U.S. Consumer Spending Is Surprisingly Strong in April
|in:Economy in Brief
- Spending on goods declines; service outlays increase.
- Real disposable income improves.
- Core price inflation weakens further.
Personal consumption expenditures (PCE) increased 0.8% (6.7% y/y) in April following 0.1% upticks in each of the prior two months. March was revised from no change but February was unrevised. A 0.4% increase had been expected in the Action Economics Forecast Survey. Adjusted for price inflation, real consumer spending on good & services increased 0.5% (2.3% y/y) last month after little-change in March.
Outlays on durable goods recovered 1.4% (2.6% y/y) adjusted for price change during April following declines of 1.1% in each of the prior two months. Real spending on motor vehicle & parts improved 2.2% last month (4.2% y/y) after falling sharply in both of the prior two months. Real spending on furniture & appliances improved 1.3% (2.1% y/y) after falling sharply for two straight months. Real spending on recreational goods & vehicles rose 1.1% (4.0% y/y) in April after two months of moderate decline.
Spending on nondurable goods rose 0.4% in real terms in April (0.8% y/y) after a 0.2% March decline. Apparel spending fell 0.2% (-0.4% y/y) in real terms last month after two straight 1.4% shortfalls. Outlays on gasoline & other energy products weakened 0.6% last month (+2.2% y/y) following two months of sharp increase. Real food & beverage outlays rose 0.3% (-0.9% y/y) and reversed the March decline.
Real spending on consumer services rose 0.3% (2.7% y/y) during April after a 0.2% increase. Recreation services buying surged 1.3% (3.6% y/y) following two consecutive months of 0.6% decline, while real food services and accommodations edged 0.1% higher (2.1% y/y) following a 0.4% decline. Real transportation services outlays surged 1.3% (0.4% y/y) following a 0.7% decline while real housing & utilities expenditures eased 0.2% (+0.6% y/y) after rising 0.9% in March. Real healthcare spending gained 0.2% (5.9% y/y) after a 0.4% increase. Financial services & insurance expenditures surged 1.1% (3.1% y/y) after holding steady in March.
Personal income rose an expected 0.4% (5.4% y/y) in April after two straight 0.3% increases. The gain reflected a 0.5% increase (5.6% y/y) rise in wages & salaries which followed a 0.3% increase in March. Proprietors' income fell 0.4% (+3.1% y/y) last month following 0.1% declines in both of the prior two months. Rental income strengthened 1.5% (14.0% y/y) after two straight months of 1.4% increase. Receipts on assets rose 1.0% (6.3% y/y) after a rise of 0.4% in March as interest income surged 1.3% (8.1% y/y) and dividend income rose 0.7% (4.3% y/y). Personal transfer receipts fell 0.4% (+4.4% y/y) in April after a 0.1% March uptick.
Disposable income rose 0.4% (7.9% y/y) last month following a 0.3% rise in March. Taxes held steady (-8.8% y/y), after six months of decline. Real disposable earnings were unchanged (+3.4% y/y) last month following a 0.2% gain in February.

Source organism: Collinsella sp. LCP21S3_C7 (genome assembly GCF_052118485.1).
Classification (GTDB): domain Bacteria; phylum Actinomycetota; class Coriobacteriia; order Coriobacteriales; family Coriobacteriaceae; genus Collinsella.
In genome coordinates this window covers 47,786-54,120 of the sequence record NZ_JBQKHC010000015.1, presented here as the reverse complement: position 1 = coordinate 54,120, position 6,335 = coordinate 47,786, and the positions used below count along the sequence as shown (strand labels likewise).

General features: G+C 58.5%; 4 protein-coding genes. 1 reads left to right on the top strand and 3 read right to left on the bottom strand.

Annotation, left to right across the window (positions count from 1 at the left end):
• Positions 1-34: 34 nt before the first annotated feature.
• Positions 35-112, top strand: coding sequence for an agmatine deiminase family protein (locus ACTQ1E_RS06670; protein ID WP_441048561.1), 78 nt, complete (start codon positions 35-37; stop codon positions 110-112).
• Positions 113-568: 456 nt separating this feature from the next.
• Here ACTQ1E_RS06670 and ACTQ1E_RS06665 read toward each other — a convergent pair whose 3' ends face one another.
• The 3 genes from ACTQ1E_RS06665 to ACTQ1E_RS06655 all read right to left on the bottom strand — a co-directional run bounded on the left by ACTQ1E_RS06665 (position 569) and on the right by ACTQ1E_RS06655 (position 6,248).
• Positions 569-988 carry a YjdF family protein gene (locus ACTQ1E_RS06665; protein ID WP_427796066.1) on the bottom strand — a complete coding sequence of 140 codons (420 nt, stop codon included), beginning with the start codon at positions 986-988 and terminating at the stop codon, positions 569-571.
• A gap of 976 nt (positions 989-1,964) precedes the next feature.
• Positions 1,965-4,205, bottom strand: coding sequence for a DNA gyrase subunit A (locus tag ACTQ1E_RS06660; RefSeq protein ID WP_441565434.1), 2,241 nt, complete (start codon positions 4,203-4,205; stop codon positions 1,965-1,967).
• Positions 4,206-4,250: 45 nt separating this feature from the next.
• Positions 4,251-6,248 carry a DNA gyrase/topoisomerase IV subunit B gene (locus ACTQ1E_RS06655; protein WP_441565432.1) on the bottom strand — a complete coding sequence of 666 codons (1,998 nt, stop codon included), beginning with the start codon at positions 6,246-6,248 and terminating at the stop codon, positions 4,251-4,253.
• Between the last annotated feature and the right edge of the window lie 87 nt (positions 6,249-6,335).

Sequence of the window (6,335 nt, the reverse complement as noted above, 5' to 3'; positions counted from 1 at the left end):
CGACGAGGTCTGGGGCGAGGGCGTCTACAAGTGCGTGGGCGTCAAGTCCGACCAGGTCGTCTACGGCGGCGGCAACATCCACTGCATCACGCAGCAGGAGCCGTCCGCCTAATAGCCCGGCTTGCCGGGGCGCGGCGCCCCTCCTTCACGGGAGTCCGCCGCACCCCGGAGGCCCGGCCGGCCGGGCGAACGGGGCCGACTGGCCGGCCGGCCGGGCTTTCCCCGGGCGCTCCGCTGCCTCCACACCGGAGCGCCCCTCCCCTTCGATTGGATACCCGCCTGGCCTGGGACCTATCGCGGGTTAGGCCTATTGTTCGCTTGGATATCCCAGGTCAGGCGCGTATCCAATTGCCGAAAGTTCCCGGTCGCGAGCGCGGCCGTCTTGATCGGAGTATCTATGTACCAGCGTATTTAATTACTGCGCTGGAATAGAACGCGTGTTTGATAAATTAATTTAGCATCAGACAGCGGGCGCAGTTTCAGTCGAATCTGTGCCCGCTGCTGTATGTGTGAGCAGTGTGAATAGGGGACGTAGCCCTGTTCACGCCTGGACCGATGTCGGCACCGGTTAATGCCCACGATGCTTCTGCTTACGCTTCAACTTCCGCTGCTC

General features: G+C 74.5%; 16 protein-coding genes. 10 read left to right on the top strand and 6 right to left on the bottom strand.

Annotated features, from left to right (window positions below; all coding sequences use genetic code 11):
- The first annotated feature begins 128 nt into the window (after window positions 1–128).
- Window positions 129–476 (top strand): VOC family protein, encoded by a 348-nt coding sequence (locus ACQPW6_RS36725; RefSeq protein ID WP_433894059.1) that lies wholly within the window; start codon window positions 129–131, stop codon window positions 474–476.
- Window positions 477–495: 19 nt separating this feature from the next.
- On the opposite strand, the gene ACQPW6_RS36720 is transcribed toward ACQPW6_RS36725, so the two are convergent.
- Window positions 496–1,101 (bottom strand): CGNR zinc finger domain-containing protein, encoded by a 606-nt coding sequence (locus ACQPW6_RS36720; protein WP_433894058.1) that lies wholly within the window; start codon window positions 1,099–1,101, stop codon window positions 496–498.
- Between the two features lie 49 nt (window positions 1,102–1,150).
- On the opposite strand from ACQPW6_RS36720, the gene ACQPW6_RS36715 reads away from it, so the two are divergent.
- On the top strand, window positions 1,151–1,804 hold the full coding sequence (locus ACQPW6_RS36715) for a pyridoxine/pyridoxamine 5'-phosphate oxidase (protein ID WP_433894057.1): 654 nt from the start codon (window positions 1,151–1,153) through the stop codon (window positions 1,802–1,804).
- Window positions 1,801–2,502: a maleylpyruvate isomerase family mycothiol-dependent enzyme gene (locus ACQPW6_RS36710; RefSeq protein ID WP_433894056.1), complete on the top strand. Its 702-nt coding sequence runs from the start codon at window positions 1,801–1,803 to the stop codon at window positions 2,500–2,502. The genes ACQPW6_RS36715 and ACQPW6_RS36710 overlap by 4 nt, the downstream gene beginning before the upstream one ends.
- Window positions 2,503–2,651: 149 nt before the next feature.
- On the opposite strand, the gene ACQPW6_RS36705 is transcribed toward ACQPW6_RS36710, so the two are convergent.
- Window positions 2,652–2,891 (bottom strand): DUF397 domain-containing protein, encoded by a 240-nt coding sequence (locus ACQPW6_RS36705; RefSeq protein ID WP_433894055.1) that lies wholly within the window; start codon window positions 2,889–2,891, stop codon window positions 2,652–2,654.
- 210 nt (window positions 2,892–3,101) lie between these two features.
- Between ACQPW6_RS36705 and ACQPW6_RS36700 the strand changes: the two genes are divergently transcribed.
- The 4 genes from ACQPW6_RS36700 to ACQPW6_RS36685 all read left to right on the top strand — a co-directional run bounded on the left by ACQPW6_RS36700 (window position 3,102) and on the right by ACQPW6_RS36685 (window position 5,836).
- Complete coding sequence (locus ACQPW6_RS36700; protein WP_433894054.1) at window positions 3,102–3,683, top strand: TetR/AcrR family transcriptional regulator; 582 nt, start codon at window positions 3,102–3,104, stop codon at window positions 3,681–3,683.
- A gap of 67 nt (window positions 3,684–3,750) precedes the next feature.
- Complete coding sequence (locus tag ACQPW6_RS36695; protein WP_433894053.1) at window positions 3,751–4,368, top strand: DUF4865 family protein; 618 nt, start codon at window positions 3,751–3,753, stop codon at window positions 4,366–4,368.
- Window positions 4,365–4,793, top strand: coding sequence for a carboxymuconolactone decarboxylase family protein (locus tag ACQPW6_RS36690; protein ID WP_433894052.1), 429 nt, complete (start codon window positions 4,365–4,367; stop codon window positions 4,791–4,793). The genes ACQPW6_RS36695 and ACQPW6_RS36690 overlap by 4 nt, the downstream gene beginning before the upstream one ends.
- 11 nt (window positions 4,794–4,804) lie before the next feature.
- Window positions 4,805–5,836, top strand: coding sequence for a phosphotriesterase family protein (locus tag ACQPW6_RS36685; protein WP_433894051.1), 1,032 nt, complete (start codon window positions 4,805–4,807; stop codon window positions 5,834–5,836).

The personal saving rate fell to 4.1% in April from 4.5% in March. The level of personal savings declined 8.7% (+23.2% y/y) after rising 5.2% in March.
The PCE chain price index increased 0.4% (4.4% y/y) in April following a 0.1% gain. The core index excluding food & energy prices also rose 0.4% (4.7% y/y) after rising 0.3% in March. Goods prices rose 0.3% (2.1% y/y) following a 0.2% decline while services prices gained 0.4% (5.5% y/y) following a 0.3% rise. The PCE services price index excluding energy & housing increased 0.4% (4.5% y/y) after a 0.3% March increase. Energy prices rose 0.7% (-6.3% y/y) in April following a 3.7% drop while food prices eased slightly (+6.9% y/y) after falling 0.2% in March.
The personal income and consumption figures are available in Haver's USECON database with detail in the USNA database. The Action Economics forecasts are in AS1REPNA.
Tom MoellerAuthorMore in Author Profile »
Prior to joining Haver Analytics in 2000, Mr. Moeller worked as the Economist at Chancellor Capital Management from 1985 to 1999. There, he developed comprehensive economic forecasts and interpreted economic data for equity and fixed income portfolio managers. Also at Chancellor, Mr. Moeller worked as an equity analyst and was responsible for researching and rating companies in the economically sensitive automobile and housing industries for investment in Chancellor’s equity portfolio. Prior to joining Chancellor, Mr. Moeller was an Economist at Citibank from 1979 to 1984. He also analyzed pricing behavior in the metals industry for the Council on Wage and Price Stability in Washington, D.C. In 1999, Mr. Moeller received the award for most accurate forecast from the Forecasters' Club of New York. From 1990 to 1992 he was President of the New York Association for Business Economists. Mr. Moeller earned an M.B.A. in Finance from Fordham University, where he graduated in 1987. He holds a Bachelor of Arts in Economics from George Washington University.